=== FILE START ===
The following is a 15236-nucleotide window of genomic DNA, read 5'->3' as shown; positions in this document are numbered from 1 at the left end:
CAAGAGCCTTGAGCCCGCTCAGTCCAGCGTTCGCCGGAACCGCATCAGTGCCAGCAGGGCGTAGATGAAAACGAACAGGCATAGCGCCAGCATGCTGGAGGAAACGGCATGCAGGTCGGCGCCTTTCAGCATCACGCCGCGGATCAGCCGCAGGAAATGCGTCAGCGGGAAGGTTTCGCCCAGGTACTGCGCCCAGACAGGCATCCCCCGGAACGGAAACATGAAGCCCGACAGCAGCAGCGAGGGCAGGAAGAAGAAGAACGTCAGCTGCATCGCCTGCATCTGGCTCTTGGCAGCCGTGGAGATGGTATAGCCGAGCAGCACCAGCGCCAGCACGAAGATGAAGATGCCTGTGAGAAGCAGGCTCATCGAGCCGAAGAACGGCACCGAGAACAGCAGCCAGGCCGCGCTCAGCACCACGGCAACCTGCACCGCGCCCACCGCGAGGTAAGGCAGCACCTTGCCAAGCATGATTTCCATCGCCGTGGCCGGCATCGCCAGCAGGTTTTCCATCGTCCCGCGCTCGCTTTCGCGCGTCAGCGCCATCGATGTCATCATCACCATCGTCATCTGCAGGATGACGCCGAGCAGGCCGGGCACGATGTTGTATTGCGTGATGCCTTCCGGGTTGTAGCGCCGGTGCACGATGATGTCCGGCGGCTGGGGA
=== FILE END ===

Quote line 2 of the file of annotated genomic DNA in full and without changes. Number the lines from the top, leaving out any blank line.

CAAGAGCCTTGAGCCCGCTCAGTCCAGCGTTCGCCGGAACCGCATCAGTGCCAGCAGGGCGTAGATGAAAACGAACAGGCATAGCGCCAGCATGCTGGAGGAAACGGCATGCAGGTCGGCGCCTTTCAGCATCACGCCGCGGATCAGCCGCAGGAAATGCGTCAGCGGGAAGGTTTCGCCCAGGTACTGCGCCCAGACAGGCATCCCCCGGAACGGAAACATGAAGCCCGACAGCAGCAGCGAGGGCAGGAAGAAGAAGAACGTCAGCTGCATCGCCTGCATCTGGCTCTTGGCAGCCGTGGAGATGGTATAGCCGAGCAGCACCAGCGCCAGCACGAAGATGAAGATGCCTGTGAGAAGCAGGCTCATCGAGCCGAAGAACGGCACCGAGAACAGCAGCCAGGCCGCGCTCAGCACCACGGCAACCTGCACCGCGCCCACCGCGAGGTAAGGCAGCACCTTGCCAAGCATGATTTCCATCGCCGTGGCCGGCATCGCCAGCAGGTTTTCCATCGTCCCGCGCTCGCTTTCGCGCGTCAGCGCCATCGATGTCATCATCACCATCGTCATCTGCAGGATGACGCCGAGCAGGCCGGGCACGATGTTGTATTGCGTGATGCCTTCCGGGTTGTAGCGCCGGTGCACGATGATGTCCGGCGGCTGGGGA